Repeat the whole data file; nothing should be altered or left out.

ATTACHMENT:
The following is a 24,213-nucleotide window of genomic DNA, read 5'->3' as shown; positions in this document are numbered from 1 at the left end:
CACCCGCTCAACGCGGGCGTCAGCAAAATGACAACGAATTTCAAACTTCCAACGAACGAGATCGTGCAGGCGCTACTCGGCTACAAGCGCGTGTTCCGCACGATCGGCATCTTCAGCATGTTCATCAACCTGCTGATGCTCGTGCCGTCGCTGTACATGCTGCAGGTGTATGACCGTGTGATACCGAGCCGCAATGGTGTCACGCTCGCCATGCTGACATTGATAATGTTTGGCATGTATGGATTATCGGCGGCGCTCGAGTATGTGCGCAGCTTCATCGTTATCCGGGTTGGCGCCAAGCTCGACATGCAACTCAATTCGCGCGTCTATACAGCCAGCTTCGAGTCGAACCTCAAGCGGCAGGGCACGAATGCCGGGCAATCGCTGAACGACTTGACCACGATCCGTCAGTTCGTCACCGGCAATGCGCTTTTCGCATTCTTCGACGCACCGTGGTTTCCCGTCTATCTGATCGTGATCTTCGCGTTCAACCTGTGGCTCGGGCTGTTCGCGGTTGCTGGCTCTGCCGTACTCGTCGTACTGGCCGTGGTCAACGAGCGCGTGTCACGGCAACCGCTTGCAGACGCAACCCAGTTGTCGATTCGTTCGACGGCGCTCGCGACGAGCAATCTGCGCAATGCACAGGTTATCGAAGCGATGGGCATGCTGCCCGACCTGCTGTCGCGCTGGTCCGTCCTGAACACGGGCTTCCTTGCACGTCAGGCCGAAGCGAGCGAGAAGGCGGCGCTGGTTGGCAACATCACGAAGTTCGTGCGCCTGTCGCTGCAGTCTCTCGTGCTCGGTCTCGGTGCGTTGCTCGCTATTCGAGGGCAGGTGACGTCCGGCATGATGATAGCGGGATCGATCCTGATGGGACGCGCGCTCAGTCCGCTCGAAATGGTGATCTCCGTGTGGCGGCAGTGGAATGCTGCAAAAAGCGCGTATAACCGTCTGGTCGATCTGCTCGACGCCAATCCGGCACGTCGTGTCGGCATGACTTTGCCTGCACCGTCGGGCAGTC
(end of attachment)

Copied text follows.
The following is a 24,213-nucleotide window of genomic DNA, read 5'->3' as shown; positions in this document are numbered from 1 at the left end:
CACCCGCTCAACGCGGGCGTCAGCAAAATGACAACGAATTTCAAACTTCCAACGAACGAGATCGTGCAGGCGCTACTCGGCTACAAGCGCGTGTTCCGCACGATCGGCATCTTCAGCATGTTCATCAACCTGCTGATGCTCGTGCCGTCGCTGTACATGCTGCAGGTGTATGACCGTGTGATACCGAGCCGCAATGGTGTCACGCTCGCCATGCTGACATTGATAATGTTTGGCATGTATGGATTATCGGCGGCGCTCGAGTATGTGCGCAGCTTCATCGTTATCCGGGTTGGCGCCAAGCTCGACATGCAACTCAATTCGCGCGTCTATACAGCCAGCTTCGAGTCGAACCTCAAGCGGCAGGGCACGAATGCCGGGCAATCGCTGAACGACTTGACCACGATCCGTCAGTTCGTCACCGGCAATGCGCTTTTCGCATTCTTCGACGCACCGTGGTTTCCCGTCTATCTGATCGTGATCTTCGCGTTCAACCTGTGGCTCGGGCTGTTCGCGGTTGCTGGCTCTGCCGTACTCGTCGTACTGGCCGTGGTCAACGAGCGCGTGTCACGGCAACCGCTTGCAGACGCAACCCAGTTGTCGATTCGTTCGACGGCGCTCGCGACGAGCAATCTGCGCAATGCACAGGTTATCGAAGCGATGGGCATGCTGCCCGACCTGCTGTCGCGCTGGTCCGTCCTGAACACGGGCTTCCTTGCACGTCAGGCCGAAGCGAGCGAGAAGGCGGCGCTGGTTGGCAACATCACGAAGTTCGTGCGCCTGTCGCTGCAGTCTCTCGTGCTCGGTCTCGGTGCGTTGCTCGCTATTCGAGGGCAGGTGACGTCCGGCATGATGATAGCGGGATCGATCCTGATGGGACGCGCGCTCAGTCCGCTCGAAATGGTGATCTCCGTGTGGCGGCAGTGGAATGCTGCAAAAAGCGCGTATAACCGTCTGGTCGATCTGCTCGACGCCAATCCGGCACGTCGTGTCGGCATGACTTTGCCTGCACCGTCGGGCAGTC